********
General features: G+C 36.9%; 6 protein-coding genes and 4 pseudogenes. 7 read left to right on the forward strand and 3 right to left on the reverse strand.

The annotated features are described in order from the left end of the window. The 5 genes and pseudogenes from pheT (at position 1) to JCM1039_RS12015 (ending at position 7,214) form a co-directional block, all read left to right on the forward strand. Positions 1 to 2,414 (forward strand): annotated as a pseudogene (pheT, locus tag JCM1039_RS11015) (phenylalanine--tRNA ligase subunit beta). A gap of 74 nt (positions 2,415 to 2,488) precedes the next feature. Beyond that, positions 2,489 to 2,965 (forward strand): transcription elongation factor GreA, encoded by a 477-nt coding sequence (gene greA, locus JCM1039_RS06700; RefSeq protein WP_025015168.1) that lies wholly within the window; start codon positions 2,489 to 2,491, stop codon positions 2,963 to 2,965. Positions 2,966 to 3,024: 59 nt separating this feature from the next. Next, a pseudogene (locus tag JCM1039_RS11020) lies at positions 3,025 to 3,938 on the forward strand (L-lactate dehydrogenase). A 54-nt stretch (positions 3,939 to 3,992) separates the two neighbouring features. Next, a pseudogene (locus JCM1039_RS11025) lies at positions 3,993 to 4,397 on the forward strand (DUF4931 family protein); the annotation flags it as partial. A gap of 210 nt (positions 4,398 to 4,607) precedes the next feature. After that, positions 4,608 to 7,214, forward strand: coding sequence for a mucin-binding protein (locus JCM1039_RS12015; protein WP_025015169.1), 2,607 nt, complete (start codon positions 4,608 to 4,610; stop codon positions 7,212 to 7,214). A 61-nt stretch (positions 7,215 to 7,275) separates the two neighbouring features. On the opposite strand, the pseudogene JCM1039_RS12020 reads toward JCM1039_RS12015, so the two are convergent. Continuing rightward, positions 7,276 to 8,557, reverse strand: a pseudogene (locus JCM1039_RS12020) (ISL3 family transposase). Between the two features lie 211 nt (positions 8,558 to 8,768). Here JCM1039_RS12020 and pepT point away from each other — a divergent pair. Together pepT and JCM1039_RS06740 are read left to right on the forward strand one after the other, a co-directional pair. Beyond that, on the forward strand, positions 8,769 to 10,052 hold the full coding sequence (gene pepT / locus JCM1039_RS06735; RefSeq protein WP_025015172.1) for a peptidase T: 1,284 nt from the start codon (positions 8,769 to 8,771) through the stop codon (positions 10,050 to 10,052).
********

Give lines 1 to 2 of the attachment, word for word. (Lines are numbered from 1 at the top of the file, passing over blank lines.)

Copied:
General features: G+C 36.9%; 6 protein-coding genes and 4 pseudogenes. 7 read left to right on the forward strand and 3 right to left on the reverse strand.

The annotated features are described in order from the left end of the window. The 5 genes and pseudogenes from pheT (at position 1) to JCM1039_RS12015 (ending at position 7,214) form a co-directional block, all read left to right on the forward strand. Positions 1 to 2,414 (forward strand): annotated as a pseudogene (pheT, locus tag JCM1039_RS11015) (phenylalanine--tRNA ligase subunit beta). A gap of 74 nt (positions 2,415 to 2,488) precedes the next feature. Beyond that, positions 2,489 to 2,965 (forward strand): transcription elongation factor GreA, encoded by a 477-nt coding sequence (gene greA, locus JCM1039_RS06700; RefSeq protein WP_025015168.1) that lies wholly within the window; start codon positions 2,489 to 2,491, stop codon positions 2,963 to 2,965. Positions 2,966 to 3,024: 59 nt separating this feature from the next. Next, a pseudogene (locus tag JCM1039_RS11020) lies at positions 3,025 to 3,938 on the forward strand (L-lactate dehydrogenase). A 54-nt stretch (positions 3,939 to 3,992) separates the two neighbouring features. Next, a pseudogene (locus JCM1039_RS11025) lies at positions 3,993 to 4,397 on the forward strand (DUF4931 family protein); the annotation flags it as partial. A gap of 210 nt (positions 4,398 to 4,607) precedes the next feature. After that, positions 4,608 to 7,214, forward strand: coding sequence for a mucin-binding protein (locus JCM1039_RS12015; protein WP_025015169.1), 2,607 nt, complete (start codon positions 4,608 to 4,610; stop codon positions 7,212 to 7,214). A 61-nt stretch (positions 7,215 to 7,275) separates the two neighbouring features. On the opposite strand, the pseudogene JCM1039_RS12020 reads toward JCM1039_RS12015, so the two are convergent. Continuing rightward, positions 7,276 to 8,557, reverse strand: a pseudogene (locus JCM1039_RS12020) (ISL3 family transposase). Between the two features lie 211 nt (positions 8,558 to 8,768). Here JCM1039_RS12020 and pepT point away from each other — a divergent pair. Together pepT and JCM1039_RS06740 are read left to right on the forward strand one after the other, a co-directional pair. Beyond that, on the forward strand, positions 8,769 to 10,052 hold the full coding sequence (gene pepT / locus JCM1039_RS06735; RefSeq protein WP_025015172.1) for a peptidase T: 1,284 nt from the start codon (positions 8,769 to 8,771) through the stop codon (positions 10,050 to 10,052).